Mission To Lars Reviews
Defo worth a watch.
There isn't a lot to this film it's more the determination of the brother & sister never giving up to get their brother ultimately in front of Lars.
Eventually they do get to meet Lars & that scene & the one that follows is quite touching...it's a small film with a big message.
The appeal here is quite simple, the story of two siblings arranging for their brother to meet his rock god hero is just the framing device for a story about family relationships. Even the few scenes intended to inform the viewer about the condition are provided through the brother and sister expanding their own understanding of what their brother lives with. It makes for compelling viewing, as it is pure voyeurism, an expose of the Spicer family. Although one finds it hard to believe the entire trip went as well as it did here, there is no doubt either that they have really held back in terms of content either.
This unpolished approach to the difficult family interactions allows for two other factors to creep in and to creep in successfully. The first is that the audience is instantly transported into the role of the frustrated sister; we are not viewing her through the fourth wall we are right in the action with her. This in turn feeds the second, the viewer is also anxiously waiting, and the viewer is also worried that Tom will retreat from the situation or that Metallica will cancel everything.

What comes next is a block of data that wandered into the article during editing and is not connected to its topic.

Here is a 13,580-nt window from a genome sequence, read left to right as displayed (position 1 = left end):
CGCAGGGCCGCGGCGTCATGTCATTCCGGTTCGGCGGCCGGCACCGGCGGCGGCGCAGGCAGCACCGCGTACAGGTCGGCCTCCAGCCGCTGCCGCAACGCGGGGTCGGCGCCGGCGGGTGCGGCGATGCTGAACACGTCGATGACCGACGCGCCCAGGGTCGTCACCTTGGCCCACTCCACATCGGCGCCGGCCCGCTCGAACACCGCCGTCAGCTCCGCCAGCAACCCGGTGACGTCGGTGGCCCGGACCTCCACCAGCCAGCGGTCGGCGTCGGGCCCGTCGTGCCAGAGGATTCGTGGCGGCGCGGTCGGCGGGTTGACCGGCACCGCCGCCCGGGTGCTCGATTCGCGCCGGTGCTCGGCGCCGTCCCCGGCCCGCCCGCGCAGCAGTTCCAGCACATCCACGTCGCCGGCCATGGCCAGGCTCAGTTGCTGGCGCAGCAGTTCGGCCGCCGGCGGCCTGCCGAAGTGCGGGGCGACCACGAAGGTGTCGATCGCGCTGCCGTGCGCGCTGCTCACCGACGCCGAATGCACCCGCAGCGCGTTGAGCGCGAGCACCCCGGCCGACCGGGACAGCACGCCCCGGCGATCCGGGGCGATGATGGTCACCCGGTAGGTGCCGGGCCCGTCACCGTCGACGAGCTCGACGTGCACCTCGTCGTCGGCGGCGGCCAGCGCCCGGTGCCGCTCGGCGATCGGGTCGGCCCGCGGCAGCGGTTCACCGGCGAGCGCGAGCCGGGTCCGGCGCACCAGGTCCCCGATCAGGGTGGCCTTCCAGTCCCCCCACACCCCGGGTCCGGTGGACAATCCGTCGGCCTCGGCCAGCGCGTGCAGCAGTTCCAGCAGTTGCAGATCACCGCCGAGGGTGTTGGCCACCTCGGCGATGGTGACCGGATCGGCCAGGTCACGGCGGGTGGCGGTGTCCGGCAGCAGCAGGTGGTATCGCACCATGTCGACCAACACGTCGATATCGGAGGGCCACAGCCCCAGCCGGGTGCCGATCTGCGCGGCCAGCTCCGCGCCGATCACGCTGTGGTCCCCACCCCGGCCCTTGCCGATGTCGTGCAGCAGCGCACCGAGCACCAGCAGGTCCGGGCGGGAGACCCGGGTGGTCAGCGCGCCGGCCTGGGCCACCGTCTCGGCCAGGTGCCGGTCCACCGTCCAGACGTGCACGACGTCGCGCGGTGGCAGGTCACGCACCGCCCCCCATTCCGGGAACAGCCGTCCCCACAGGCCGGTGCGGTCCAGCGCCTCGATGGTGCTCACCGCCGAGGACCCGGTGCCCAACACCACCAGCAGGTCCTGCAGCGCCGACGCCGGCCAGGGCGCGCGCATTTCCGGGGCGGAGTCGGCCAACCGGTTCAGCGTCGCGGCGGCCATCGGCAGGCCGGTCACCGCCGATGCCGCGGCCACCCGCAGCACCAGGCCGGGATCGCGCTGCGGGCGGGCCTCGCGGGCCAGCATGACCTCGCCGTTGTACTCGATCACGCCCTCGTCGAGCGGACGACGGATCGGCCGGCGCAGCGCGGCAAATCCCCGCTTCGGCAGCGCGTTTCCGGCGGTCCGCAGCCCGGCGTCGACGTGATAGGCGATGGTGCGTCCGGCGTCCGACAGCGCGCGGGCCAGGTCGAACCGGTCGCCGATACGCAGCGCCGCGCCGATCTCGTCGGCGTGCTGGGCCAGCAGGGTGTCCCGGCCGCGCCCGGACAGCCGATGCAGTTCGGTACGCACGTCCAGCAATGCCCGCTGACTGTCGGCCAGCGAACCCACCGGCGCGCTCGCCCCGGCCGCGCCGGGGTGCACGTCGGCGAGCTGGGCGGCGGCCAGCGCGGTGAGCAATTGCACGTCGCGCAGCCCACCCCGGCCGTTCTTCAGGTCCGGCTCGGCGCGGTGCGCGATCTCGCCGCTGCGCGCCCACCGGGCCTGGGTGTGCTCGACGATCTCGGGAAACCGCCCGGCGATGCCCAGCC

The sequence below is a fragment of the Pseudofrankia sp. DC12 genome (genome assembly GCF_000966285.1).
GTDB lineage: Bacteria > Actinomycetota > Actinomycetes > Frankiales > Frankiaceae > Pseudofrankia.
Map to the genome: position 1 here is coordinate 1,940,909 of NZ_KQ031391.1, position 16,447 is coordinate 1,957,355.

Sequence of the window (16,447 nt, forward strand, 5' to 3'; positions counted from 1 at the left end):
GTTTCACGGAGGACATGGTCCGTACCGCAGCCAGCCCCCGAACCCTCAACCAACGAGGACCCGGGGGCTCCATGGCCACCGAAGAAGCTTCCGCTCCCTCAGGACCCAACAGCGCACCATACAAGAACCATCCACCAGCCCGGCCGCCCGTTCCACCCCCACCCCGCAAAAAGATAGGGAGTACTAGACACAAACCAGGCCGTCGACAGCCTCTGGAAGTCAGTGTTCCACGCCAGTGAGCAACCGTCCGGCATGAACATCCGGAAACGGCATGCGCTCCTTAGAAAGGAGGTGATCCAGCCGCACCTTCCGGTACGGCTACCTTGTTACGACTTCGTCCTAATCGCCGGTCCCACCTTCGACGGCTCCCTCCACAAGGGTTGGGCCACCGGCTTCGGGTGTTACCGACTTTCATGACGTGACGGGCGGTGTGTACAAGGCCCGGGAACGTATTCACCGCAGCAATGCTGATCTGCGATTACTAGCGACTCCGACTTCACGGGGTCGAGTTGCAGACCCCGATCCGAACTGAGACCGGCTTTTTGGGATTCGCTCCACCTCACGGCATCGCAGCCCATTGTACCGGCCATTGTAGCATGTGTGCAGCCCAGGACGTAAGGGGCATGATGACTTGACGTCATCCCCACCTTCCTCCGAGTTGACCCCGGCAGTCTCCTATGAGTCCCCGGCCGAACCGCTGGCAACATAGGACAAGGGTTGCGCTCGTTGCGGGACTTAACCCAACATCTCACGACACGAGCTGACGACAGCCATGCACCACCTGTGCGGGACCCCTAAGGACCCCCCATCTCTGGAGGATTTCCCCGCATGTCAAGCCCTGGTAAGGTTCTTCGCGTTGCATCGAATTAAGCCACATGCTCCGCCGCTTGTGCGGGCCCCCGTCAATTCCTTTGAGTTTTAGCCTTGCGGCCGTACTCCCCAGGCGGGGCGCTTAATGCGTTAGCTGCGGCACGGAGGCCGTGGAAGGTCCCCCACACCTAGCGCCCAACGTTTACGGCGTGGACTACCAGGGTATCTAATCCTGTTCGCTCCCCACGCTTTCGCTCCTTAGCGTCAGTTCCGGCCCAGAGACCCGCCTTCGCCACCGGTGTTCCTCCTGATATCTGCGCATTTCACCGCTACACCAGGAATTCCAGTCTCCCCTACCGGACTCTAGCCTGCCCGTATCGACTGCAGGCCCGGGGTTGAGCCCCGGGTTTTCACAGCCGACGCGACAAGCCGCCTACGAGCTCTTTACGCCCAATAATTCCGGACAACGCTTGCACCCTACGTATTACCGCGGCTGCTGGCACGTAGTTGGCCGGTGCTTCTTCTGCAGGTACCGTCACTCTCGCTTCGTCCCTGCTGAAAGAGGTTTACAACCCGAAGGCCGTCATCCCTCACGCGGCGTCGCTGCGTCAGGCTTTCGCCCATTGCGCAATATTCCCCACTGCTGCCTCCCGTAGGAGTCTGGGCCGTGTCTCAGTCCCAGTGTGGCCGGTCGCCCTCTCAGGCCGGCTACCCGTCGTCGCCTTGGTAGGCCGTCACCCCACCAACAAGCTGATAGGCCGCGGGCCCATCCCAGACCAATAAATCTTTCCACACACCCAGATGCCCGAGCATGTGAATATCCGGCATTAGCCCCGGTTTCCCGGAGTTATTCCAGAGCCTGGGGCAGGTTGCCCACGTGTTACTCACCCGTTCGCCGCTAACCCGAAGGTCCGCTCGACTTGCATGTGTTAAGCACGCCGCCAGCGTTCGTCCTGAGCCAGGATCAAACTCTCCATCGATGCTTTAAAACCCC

The film is not without its faults; the brother William is an unsympathetic character and thankfully the editor has kept his interaction from behind the camera to a minimum. There's also an attempt at building a narrative bridge before the crescendo of the concert finale through a montage set to Devendra Banhart's "Cripple Crow" which feels at best tacked on, at worst like something from a different film that was edited in by mistake (and I like Devendra Banhart).
At its core is a film that will make most viewers rethink (even just a little) their perceptions of people with autism and the struggle their families must have, a film that will serve as an eloquent reminder of the true human nature that lies within people with autism. However, its uneven tempo and unpolished nature will perhaps rob it of long term appeal or repeat viewings.
It is obvious at the beginning of the film that they both moved to London years ago to pursue careers and hardly ever go to see him and frankly could not give much of a damn about him. Now all of a sudden they come up with an idea to make a film and decide to use him and his disability to make it.
"Heart warming" "Beautiful" are the views of some extremely gullible people as that's what this pair of "Heartless" " ********" wanted everyone to think was happening.
This is my first ever review of anything. I actually watched it about 3 months ago and still feel this strongly about this disgusting film.